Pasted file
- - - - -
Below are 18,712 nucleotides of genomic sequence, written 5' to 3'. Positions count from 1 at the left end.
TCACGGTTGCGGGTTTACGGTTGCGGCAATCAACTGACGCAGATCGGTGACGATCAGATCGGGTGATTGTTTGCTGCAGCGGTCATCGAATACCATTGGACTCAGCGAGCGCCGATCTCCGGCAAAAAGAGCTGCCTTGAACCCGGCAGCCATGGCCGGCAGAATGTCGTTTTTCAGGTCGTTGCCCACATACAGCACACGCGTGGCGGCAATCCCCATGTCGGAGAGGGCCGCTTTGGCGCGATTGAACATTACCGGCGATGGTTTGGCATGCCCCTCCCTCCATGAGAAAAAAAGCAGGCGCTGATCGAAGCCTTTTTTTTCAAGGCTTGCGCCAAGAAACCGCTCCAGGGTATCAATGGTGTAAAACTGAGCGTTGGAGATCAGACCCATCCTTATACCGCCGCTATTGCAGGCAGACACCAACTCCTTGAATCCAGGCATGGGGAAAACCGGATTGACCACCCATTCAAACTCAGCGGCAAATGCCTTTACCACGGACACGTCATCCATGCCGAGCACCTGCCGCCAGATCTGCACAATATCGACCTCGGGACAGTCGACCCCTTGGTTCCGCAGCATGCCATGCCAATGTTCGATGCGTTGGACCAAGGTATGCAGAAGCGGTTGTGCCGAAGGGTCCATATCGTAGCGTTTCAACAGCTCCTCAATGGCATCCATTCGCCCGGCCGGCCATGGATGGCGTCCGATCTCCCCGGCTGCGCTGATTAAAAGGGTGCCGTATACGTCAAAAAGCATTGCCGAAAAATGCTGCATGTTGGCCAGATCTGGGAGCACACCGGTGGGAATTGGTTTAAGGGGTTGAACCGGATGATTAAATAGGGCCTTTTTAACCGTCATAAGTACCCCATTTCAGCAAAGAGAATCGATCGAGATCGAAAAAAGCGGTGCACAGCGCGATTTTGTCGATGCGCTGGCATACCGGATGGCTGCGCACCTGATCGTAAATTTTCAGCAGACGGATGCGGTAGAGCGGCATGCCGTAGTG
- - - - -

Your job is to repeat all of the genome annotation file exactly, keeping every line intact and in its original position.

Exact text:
Below are 18,712 nucleotides of genomic sequence, written 5' to 3'. Positions count from 1 at the left end.
TCACGGTTGCGGGTTTACGGTTGCGGCAATCAACTGACGCAGATCGGTGACGATCAGATCGGGTGATTGTTTGCTGCAGCGGTCATCGAATACCATTGGACTCAGCGAGCGCCGATCTCCGGCAAAAAGAGCTGCCTTGAACCCGGCAGCCATGGCCGGCAGAATGTCGTTTTTCAGGTCGTTGCCCACATACAGCACACGCGTGGCGGCAATCCCCATGTCGGAGAGGGCCGCTTTGGCGCGATTGAACATTACCGGCGATGGTTTGGCATGCCCCTCCCTCCATGAGAAAAAAAGCAGGCGCTGATCGAAGCCTTTTTTTTCAAGGCTTGCGCCAAGAAACCGCTCCAGGGTATCAATGGTGTAAAACTGAGCGTTGGAGATCAGACCCATCCTTATACCGCCGCTATTGCAGGCAGACACCAACTCCTTGAATCCAGGCATGGGGAAAACCGGATTGACCACCCATTCAAACTCAGCGGCAAATGCCTTTACCACGGACACGTCATCCATGCCGAGCACCTGCCGCCAGATCTGCACAATATCGACCTCGGGACAGTCGACCCCTTGGTTCCGCAGCATGCCATGCCAATGTTCGATGCGTTGGACCAAGGTATGCAGAAGCGGTTGTGCCGAAGGGTCCATATCGTAGCGTTTCAACAGCTCCTCAATGGCATCCATTCGCCCGGCCGGCCATGGATGGCGTCCGATCTCCCCGGCTGCGCTGATTAAAAGGGTGCCGTATACGTCAAAAAGCATTGCCGAAAAATGCTGCATGTTGGCCAGATCTGGGAGCACACCGGTGGGAATTGGTTTAAGGGGTTGAACCGGATGATTAAATAGGGCCTTTTTAACCGTCATAAGTACCCCATTTCAGCAAAGAGAATCGATCGAGATCGAAAAAAGCGGTGCACAGCGCGATTTTGTCGATGCGCTGGCATACCGGATGGCTGCGCACCTGATCGTAAATTTTCAGCAGACGGATGCGGTAGAGCGGCATGCCGTAGTG